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PRIDE AND GLORY

About The Production
The sons of a New York City cop, director and screenwriter Gavin O'Connor and his twin brother, producer Gregory O'Connor, possess a special understanding of the family ties—both personal and professional—that bind police officers. In creating "Pride and Glory,” Gavin O'Connor offers, "I wanted to tell a story about the New York City Police Department and examine the alternative universe in which they exist. I also wanted to tell a story about family. As the son of a cop who had a deep sense of loyalty to his fellow police officers, I understood the internal conflicts my father struggled with. It was one way or the other; there was no in-between.”

Gregory O'Connor adds, "On some level, we've always wanted to be part of that world, maybe because a lot of sons of cops become cops and, obviously, we never did. But we grew up with it and it's a part of who we are, so maybe this was a way for us to live in it vicariously for a time.”

Edward Norton stars in the film as NYPD Detective Ray Tierney, whose investigation of a police homicide involving his own family becomes a serious test of loyalty. There are no easy answers and whatever choice he makes will inevitably hurt the people Ray loves most. "I thought the story had an interesting morality tale at its heart,” Norton says. "It is about people confronting the necessity of telling the truth, and the difficulty of doing that at times. Ray's core dilemma was a compelling one—having to decide between family loyalties and institutional loyalties, between the law and a kind of higher law. Without offering any judgments, it's a fascinating dilemma for someone to have to confront. The main question that is raised is what is the tipping point? When is he no longer going to stand for things he knows are not right? When does he reach that moment when the scales tip in favor of telling the truth, despite the cost and the pain to his own family?”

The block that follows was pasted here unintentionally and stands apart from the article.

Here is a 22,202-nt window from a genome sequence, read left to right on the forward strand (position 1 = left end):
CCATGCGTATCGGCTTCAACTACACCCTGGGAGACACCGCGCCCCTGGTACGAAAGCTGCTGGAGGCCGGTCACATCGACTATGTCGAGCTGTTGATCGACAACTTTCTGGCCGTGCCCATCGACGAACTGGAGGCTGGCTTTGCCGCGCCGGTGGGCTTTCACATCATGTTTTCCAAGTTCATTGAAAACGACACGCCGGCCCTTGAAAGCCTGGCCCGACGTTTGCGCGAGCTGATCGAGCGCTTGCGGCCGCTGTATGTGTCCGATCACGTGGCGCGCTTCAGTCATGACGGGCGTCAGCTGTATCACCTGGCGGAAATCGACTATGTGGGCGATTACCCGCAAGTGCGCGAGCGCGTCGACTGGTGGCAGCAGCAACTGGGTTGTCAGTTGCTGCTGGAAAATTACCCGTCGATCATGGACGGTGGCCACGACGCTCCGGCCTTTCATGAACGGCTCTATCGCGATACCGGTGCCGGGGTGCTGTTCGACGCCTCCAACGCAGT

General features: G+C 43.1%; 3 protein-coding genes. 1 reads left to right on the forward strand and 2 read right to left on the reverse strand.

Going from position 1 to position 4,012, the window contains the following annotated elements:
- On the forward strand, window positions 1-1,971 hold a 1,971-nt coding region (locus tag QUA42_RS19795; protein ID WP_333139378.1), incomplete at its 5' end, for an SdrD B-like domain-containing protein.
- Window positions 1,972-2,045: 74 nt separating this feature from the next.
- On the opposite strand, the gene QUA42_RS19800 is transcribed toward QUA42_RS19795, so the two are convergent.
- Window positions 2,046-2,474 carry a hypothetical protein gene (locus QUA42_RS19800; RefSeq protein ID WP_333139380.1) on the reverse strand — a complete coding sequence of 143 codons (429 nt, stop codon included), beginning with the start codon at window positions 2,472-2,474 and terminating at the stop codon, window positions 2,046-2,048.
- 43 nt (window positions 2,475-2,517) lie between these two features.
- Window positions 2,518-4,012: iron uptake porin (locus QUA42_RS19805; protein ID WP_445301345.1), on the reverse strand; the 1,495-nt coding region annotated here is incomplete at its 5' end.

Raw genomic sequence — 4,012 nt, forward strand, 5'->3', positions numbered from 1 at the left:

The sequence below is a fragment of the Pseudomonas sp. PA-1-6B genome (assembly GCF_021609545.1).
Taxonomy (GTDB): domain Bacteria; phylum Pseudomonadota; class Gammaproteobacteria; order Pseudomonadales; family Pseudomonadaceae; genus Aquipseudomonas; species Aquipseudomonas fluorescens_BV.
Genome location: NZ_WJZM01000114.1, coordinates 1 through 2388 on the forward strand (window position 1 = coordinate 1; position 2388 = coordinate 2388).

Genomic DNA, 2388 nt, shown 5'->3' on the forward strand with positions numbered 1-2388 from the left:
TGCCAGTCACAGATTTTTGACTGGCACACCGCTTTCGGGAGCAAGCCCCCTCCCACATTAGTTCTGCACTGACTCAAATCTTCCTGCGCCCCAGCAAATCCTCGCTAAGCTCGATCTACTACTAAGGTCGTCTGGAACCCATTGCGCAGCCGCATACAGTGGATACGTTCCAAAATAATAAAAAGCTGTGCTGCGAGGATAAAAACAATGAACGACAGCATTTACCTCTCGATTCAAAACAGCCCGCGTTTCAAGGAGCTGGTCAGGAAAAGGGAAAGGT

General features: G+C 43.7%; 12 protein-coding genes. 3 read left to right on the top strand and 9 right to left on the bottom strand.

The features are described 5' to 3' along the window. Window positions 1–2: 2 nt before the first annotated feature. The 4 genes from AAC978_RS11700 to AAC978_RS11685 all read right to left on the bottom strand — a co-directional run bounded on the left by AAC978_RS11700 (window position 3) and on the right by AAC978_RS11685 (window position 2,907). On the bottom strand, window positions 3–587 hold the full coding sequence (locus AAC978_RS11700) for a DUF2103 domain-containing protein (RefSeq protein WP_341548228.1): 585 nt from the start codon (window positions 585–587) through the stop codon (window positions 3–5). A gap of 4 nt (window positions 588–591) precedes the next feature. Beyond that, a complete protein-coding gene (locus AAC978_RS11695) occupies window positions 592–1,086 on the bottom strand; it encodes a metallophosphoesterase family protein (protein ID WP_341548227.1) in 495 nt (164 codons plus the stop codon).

Colin Farrell stars as Ray's brother-in-law, Jimmy Egan, who straddles a dangerous line as a cop working both sides of the law and whose actions set the story in motion. The actor says he can understand the frustration of cops who "are fighting an uphill battle. There's always going to be drugs, there's always going to be violent crimes, and there's always going to be criminals. And there's always going to be police who are getting paid not a lot of money to put their lives on the line every day. I would imagine that if I were a police officer, it would get very frustrating to bust someone one day, and a week later they're out on the street doing the same damn thing. That is part of the reason Jimmy does what he does.”

"There are many examples of good people who do really terrible things in the name of an institution,” Greg O'Connor asserts. "The institution itself is not evil, but by virtue of trying to protect its own, the people within are capable of bad things, even if it is ostensibly for the right reasons.”

Gavin O'Connor emphasizes that, despite the characters and setting of "Pride and Glory,” the police have no monopoly on closing ranks against those on the outside, especially in the face of corruption. He notes there have been many examples in major institutions apart from law enforcement, including those in governments and big business. "Institutions often define their own rules. I wanted to use the police department as a metaphor to explore that idea,” he explains. "Growing up, we always heard about the ‘blue wall of silence.' I wanted to explore the idea of that impenetrable code of honor between cops, and how words like pride and glory can be used to co-opt a good cop into participating in things he knows aren't right. They say ‘cops bleed blue,' because they have their own blood ties. But outside of that blue wall, within their own families, they bleed red. If those two entities clashed, what would h

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